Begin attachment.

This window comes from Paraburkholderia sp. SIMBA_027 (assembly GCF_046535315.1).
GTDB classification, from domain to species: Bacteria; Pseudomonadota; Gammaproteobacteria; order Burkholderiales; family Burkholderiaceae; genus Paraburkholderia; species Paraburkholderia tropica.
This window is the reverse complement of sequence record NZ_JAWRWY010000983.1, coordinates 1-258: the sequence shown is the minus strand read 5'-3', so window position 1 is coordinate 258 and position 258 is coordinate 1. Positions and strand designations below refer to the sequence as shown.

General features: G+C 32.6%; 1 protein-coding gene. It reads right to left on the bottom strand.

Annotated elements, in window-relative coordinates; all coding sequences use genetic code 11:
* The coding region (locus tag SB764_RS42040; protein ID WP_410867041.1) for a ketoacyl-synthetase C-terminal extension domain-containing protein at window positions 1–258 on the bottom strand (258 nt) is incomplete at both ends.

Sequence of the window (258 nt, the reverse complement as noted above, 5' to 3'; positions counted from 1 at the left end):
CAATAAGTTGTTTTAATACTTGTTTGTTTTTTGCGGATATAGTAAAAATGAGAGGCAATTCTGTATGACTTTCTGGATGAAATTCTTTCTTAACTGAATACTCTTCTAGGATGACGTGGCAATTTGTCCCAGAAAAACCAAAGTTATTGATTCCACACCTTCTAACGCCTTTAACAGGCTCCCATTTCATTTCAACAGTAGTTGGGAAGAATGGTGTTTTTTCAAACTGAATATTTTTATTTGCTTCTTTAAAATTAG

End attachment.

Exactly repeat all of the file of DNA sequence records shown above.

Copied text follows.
This window comes from Paraburkholderia sp. SIMBA_027 (assembly GCF_046535315.1).
GTDB classification, from domain to species: Bacteria; Pseudomonadota; Gammaproteobacteria; order Burkholderiales; family Burkholderiaceae; genus Paraburkholderia; species Paraburkholderia tropica.
This window is the reverse complement of sequence record NZ_JAWRWY010000983.1, coordinates 1-258: the sequence shown is the minus strand read 5'-3', so window position 1 is coordinate 258 and position 258 is coordinate 1. Positions and strand designations below refer to the sequence as shown.

General features: G+C 32.6%; 1 protein-coding gene. It reads right to left on the bottom strand.

Annotated elements, in window-relative coordinates; all coding sequences use genetic code 11:
* The coding region (locus tag SB764_RS42040; protein ID WP_410867041.1) for a ketoacyl-synthetase C-terminal extension domain-containing protein at window positions 1–258 on the bottom strand (258 nt) is incomplete at both ends.

Sequence of the window (258 nt, the reverse complement as noted above, 5' to 3'; positions counted from 1 at the left end):
CAATAAGTTGTTTTAATACTTGTTTGTTTTTTGCGGATATAGTAAAAATGAGAGGCAATTCTGTATGACTTTCTGGATGAAATTCTTTCTTAACTGAATACTCTTCTAGGATGACGTGGCAATTTGTCCCAGAAAAACCAAAGTTATTGATTCCACACCTTCTAACGCCTTTAACAGGCTCCCATTTCATTTCAACAGTAGTTGGGAAGAATGGTGTTTTTTCAAACTGAATATTTTTATTTGCTTCTTTAAAATTAG